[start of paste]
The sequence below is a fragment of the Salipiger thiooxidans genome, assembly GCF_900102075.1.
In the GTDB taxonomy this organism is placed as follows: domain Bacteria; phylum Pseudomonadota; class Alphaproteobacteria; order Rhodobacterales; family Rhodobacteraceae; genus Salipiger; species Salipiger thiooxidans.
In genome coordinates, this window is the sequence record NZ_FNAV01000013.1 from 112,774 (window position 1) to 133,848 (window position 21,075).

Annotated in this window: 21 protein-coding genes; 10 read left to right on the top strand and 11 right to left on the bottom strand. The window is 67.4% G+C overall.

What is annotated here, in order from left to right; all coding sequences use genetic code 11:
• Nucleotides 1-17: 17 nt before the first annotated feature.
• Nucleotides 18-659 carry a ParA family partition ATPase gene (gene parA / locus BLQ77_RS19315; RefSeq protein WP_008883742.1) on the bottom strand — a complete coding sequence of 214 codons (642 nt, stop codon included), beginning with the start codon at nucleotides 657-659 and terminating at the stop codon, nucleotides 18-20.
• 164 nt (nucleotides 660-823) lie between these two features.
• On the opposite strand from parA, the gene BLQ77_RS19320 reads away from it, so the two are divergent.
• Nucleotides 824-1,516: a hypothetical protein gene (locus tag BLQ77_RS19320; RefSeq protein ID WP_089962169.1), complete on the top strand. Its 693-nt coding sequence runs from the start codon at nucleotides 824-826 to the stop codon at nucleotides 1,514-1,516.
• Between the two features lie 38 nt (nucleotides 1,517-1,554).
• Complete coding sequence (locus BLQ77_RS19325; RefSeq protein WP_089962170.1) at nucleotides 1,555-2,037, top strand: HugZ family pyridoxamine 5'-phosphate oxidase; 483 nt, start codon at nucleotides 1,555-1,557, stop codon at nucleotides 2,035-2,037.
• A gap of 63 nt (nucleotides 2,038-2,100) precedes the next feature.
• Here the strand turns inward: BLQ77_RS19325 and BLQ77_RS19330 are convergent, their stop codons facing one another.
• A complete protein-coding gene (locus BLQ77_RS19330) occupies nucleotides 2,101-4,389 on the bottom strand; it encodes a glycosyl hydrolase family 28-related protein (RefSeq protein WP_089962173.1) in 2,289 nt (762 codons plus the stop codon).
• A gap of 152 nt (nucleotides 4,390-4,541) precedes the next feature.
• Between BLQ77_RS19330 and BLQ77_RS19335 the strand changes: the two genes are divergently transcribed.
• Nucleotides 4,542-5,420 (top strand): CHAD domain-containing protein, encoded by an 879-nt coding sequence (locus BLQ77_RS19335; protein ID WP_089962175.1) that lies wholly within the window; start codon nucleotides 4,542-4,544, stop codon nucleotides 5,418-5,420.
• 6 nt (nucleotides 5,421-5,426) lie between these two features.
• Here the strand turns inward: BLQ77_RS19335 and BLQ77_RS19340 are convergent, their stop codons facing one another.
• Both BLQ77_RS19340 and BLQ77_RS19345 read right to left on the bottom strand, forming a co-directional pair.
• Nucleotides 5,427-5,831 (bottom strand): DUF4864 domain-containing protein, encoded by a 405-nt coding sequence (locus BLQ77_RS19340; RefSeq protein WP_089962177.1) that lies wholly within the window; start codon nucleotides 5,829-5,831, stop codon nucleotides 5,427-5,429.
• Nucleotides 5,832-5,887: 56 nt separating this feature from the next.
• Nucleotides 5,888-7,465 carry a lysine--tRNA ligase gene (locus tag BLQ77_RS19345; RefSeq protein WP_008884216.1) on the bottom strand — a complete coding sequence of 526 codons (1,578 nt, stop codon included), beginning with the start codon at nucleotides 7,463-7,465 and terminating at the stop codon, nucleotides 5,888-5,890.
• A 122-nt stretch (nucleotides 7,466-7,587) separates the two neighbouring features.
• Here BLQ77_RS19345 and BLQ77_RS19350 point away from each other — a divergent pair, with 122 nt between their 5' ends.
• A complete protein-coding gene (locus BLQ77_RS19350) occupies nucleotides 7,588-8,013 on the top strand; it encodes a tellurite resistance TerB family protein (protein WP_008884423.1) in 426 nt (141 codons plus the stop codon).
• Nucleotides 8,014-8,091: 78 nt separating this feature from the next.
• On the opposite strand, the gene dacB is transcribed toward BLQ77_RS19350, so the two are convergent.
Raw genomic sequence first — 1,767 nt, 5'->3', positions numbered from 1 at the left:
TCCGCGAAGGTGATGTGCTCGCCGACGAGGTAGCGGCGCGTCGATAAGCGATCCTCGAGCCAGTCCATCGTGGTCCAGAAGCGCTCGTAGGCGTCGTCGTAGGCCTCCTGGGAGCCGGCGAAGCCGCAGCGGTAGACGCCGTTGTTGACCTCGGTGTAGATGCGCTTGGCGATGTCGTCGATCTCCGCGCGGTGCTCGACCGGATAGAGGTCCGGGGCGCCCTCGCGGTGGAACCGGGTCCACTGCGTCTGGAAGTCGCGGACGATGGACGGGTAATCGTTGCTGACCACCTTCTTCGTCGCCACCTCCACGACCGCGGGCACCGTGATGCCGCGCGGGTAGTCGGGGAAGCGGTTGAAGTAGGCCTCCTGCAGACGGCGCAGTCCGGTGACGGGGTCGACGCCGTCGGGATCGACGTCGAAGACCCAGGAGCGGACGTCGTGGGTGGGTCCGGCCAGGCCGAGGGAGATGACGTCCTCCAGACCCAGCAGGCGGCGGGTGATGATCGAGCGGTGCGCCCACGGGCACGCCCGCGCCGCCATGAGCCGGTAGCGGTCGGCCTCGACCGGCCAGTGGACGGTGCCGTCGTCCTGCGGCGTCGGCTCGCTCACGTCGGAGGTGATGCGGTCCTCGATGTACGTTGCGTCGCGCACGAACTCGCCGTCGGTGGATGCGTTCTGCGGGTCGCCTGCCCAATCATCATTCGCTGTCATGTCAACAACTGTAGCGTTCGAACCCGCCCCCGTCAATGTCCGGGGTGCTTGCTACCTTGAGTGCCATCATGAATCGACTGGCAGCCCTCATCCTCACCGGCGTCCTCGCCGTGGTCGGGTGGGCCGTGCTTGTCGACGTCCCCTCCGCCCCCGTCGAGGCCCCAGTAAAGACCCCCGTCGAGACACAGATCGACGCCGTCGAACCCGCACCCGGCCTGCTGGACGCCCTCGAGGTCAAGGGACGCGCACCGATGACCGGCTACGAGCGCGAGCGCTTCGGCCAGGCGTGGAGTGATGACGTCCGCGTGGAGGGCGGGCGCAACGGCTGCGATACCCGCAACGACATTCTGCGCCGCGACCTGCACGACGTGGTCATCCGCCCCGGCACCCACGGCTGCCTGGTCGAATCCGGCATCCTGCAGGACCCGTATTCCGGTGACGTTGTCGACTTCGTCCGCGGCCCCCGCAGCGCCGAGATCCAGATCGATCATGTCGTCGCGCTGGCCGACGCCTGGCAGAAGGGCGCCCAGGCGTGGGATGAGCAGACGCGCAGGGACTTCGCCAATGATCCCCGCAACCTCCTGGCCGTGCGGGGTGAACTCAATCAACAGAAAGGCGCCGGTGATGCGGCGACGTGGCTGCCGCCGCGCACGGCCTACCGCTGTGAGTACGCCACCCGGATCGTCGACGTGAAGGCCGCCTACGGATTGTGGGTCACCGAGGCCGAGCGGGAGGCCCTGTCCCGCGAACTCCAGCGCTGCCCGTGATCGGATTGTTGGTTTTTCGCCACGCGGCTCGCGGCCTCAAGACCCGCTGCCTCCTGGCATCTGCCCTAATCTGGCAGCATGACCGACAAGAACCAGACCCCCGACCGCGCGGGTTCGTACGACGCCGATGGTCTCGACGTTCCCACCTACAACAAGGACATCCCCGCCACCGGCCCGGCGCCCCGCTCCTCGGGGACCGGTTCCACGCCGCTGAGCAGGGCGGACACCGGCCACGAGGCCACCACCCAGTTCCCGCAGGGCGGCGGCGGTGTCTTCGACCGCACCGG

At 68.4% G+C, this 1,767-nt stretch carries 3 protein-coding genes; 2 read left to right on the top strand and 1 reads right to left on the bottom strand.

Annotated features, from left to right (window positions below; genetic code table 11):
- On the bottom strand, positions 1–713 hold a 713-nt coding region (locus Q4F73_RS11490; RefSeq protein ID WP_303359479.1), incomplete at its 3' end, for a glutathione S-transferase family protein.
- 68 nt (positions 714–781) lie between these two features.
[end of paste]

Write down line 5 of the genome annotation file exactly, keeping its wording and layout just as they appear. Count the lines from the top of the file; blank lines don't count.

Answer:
What is annotated here, in order from left to right; all coding sequences use genetic code 11: